It is also 1936, during a tumultuously political time in Spain, and where a one Olive Schloss is at war with herself. A hidden talent, a rare opportunity, the question of whether or not she discloses both of these things to her art dealing father, and rarely sober mother. When their home is visited by two locals looking for employment, Olive's secret becomes the pulsing background noise to the addition of newer, more dangerous secrets. In a whirlwind of fierce new friendships, sexual explorations, and random acts of revolution, Olive has to decide whether finding herself is worth the price she might pay for that discovery.
When these timelines collide, it is with a force of realization so intense that I can guarantee that your hands won't be able to flip through the remaining pages fast enough. Jessie Burton puts her pen to the paper with purpose, with a desire to not only have her readers immersed in the sights, sounds, and emotions of her creations, but I suspect, to also lay bare the fact that her entire heart belongs to the written word. The Muse was spectacularly researched, and there is now the MOST INTENSE need for me to know how she perfected Trinidadian slang and speech. It was on point, it was PERFECTION. So perfect that I was easily able to read the passages of dialogue in my native tongue, and almost BELIEVE that Burton was a Trinidadian herself. The harmonization of both a London and small-town Caribbean life was done expertly, with knowledge of each city being doled out in just the right amounts.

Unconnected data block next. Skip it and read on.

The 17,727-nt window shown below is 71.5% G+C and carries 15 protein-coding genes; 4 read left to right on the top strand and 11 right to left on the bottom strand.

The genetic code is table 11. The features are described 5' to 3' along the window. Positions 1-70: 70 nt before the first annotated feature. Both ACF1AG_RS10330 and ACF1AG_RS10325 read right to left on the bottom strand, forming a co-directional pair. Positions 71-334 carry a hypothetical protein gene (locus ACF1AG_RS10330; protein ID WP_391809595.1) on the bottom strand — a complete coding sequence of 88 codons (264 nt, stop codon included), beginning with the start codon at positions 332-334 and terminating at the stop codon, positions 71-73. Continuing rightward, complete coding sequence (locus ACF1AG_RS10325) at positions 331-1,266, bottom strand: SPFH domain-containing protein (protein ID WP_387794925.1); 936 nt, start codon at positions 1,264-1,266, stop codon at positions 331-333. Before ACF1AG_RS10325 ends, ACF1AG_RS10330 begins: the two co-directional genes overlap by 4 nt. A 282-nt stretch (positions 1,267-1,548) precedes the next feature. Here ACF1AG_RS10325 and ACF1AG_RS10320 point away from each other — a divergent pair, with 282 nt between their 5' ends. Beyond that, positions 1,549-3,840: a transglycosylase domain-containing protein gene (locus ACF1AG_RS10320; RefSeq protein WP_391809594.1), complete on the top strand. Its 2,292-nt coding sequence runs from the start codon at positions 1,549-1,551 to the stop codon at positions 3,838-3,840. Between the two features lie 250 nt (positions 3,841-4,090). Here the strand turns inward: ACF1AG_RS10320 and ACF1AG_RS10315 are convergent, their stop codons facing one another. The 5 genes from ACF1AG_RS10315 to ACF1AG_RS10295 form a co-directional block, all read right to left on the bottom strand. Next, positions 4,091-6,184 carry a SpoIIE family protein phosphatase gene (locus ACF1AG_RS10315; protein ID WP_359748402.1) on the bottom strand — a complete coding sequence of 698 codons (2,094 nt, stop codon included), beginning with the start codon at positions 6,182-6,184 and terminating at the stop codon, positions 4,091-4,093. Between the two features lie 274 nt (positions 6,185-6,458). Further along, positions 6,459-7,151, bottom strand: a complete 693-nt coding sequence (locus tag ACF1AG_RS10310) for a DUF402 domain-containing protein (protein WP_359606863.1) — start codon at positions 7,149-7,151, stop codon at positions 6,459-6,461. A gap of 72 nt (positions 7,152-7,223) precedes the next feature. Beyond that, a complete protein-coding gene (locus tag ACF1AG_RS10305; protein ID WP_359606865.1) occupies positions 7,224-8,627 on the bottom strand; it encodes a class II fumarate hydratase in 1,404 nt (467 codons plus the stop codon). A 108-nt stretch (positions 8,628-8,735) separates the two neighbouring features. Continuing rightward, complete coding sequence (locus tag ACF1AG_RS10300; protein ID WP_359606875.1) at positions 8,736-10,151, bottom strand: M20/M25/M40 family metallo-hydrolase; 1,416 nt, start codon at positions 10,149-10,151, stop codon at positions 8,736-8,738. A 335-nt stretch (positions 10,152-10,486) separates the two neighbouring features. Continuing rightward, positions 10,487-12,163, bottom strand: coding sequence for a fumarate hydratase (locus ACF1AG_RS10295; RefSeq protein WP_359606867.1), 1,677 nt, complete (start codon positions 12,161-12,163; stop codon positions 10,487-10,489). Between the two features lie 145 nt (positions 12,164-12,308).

The Muse doesn't really pick up speed until the last quarter, and for some, the scenic road leading there might not be up to their pacing or descriptive standards. But you need to understand, this narrative WAS it's descriptions, it was it's ability to use words to paint a technicolor picture. It was a narrative revolving around art, around a piece of artwork so important that using simple words and blunt back stories would not have done it justice. I want Burton to try her hand at modern day fairy tales, so soothing and yet equally heart-wrenching is her writing style.
There are so many ways that the conclusion of this novel could be considered open-ended, or unsatisfying. There were major questions that I wanted answered. There were people I wanted a little more conversation with. But alas, everything must come to an end, and such with life, one cannot realistically expect neatly tied up ends. My emotional vat was already brimming over by the end of The Muse, I didn't need an ending that suited my needs, the story that brought me to the last page was enough to keep me sated.
Lastly, I didn't want to gush, but HERE I AM GUSHING: can we please stop the world and look at that STUNNINGLY GORGEOUS cover? I seriously advise everyone to purchase this book just to stare at, and run your hands across, that deliriously beautiful design work (the dust jacket is that creamy, melt in your hands material!). But don't stop there, step inside of this narrative, and if you do, please come back here and share what this book did to YOU.
Recommended for Fans of: Historical Fiction, Mystery, Ami McKay, Christina Baker Kline.”